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Education center at Vietnam Wall to honor recent veterans

Writing for the Courier-Journal, Staff Sgt. Salvatore Guinta, the first living recipient of the Medal of Honor since the Vietnam War, worries that even with the public outpouring of support for service members, the care packages sent, and the warm homecomings offered, “today’s military members serve a nation more disconnected from its armed forces that at any time in our country’s history.”

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Number of veterans in Congress continues to decline

Last week, Susan Davis at USA Today reported on the decreasing number of military veterans serving in the Congress, noting that “when the next session convenes in January, the two chambers will have the fewest number of veterans serving since World War II.”

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Honoring our veterans

This Sunday, November 11, is Veterans Day. We as a nation commemorate the holiday every year on November 11, but how many of us know why we do? What makes Veterans Day different from Memorial Day? What does the holiday mean, and how do we properly observe it? What does it mean to honor the Veterans in our midst?

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Helping veterans help themselves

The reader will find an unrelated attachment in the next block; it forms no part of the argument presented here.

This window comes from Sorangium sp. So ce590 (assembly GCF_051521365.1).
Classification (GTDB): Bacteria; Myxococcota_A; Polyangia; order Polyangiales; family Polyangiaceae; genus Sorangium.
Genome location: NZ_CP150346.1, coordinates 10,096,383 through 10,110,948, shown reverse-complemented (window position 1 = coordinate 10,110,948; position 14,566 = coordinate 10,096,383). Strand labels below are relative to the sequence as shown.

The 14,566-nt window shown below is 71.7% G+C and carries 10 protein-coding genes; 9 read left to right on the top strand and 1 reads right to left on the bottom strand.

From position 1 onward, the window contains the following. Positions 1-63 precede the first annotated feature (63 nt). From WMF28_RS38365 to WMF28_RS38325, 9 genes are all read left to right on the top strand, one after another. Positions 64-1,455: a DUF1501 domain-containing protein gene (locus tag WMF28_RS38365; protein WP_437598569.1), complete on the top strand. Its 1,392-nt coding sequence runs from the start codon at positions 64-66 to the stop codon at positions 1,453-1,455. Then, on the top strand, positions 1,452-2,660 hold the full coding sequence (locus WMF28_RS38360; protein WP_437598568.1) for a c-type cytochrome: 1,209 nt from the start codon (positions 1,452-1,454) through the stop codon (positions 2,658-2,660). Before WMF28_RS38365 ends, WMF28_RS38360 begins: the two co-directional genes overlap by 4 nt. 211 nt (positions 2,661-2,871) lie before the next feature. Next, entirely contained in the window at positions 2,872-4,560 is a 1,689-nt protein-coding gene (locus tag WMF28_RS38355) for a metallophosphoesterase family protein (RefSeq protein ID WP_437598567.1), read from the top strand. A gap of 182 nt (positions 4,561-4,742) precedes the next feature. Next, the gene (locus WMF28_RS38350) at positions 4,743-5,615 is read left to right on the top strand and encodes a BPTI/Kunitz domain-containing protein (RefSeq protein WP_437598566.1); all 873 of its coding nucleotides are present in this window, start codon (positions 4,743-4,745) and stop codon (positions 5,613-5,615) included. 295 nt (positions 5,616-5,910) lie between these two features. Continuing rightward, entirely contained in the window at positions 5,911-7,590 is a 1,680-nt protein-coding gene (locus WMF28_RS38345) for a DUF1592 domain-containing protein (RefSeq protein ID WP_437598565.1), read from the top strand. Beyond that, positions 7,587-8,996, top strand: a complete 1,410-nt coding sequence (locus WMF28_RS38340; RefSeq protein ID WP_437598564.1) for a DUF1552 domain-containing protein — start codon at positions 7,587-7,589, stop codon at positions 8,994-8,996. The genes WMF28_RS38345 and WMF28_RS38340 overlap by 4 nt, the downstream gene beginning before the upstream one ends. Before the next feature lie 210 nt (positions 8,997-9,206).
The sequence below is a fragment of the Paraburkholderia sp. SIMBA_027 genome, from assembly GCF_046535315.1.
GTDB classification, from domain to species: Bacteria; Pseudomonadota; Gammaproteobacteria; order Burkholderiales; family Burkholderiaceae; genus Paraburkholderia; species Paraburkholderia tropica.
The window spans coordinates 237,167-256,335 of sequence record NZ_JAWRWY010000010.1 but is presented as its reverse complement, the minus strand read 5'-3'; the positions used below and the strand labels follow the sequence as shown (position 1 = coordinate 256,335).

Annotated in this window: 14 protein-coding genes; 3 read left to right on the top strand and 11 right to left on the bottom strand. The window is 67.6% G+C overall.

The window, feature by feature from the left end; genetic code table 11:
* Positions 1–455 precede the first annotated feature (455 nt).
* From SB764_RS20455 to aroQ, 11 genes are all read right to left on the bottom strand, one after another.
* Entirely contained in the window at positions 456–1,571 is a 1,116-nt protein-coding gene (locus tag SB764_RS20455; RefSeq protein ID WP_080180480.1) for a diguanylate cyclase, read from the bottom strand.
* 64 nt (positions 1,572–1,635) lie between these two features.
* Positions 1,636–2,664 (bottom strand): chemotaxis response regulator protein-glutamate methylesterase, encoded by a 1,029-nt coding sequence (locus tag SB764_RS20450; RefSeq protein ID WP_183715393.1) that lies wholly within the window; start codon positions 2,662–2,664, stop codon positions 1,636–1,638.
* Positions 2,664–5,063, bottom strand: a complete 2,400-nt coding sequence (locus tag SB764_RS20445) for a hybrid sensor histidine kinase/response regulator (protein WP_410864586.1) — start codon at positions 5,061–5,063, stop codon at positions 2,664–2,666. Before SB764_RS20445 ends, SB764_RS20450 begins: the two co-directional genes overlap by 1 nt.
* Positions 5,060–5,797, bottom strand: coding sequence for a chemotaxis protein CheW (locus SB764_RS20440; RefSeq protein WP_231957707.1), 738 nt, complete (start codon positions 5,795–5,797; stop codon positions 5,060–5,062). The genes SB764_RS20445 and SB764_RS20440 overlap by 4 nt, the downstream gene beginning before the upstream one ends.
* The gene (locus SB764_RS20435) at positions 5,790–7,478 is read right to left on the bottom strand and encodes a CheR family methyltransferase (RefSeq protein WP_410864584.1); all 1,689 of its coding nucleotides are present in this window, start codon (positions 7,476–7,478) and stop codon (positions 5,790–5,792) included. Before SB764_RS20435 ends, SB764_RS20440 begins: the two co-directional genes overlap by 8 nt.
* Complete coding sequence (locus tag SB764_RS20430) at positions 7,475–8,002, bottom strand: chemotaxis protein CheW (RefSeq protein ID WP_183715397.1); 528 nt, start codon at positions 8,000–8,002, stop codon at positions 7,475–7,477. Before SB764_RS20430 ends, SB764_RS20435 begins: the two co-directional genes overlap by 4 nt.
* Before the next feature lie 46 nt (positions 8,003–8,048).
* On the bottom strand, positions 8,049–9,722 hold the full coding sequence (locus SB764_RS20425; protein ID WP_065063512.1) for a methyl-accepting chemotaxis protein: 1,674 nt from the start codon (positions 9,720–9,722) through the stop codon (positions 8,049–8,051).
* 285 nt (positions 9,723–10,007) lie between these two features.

In an article this week in The Washington Times, Sgt. Dakota Meyer, a recent Medal of Honor recipient, and Kevin Schmiegel, executive director of the U.S. Chamber of Commerce’s Hiring Our Heroes initiative, write about the high unemployment rate facing the nation’s returning veterans and discuss ways that they are helping veterans better prepare for the tough job market.

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Employing America’s veterans

According to a recent report by the Center for a New American Security, veterans who served after September 11 are facing unemployment rates that are both higher than their civilian peers and higher than veterans from prior wars.

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Veterans on Wall Street

The New York Times recently reported on a small brokerage firm, Drexel Hamilton, that reaches out to and trains military veterans for jobs in the financial sector. As we’ve noted before, the unemployment rate for veterans is higher than the national average–and for veterans ages 24 and under, the unemployment rate is about 12% higher than that of their peers (29.1% compared to 17.6%). Drexel Hamilton is trying to change this.

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“No prohibition against U.S. veterans”

Over at Via Meadia, Walter Russell Mead points to an op-ed by Princeton professor Uwe Reinhardt on veterans at elite universities.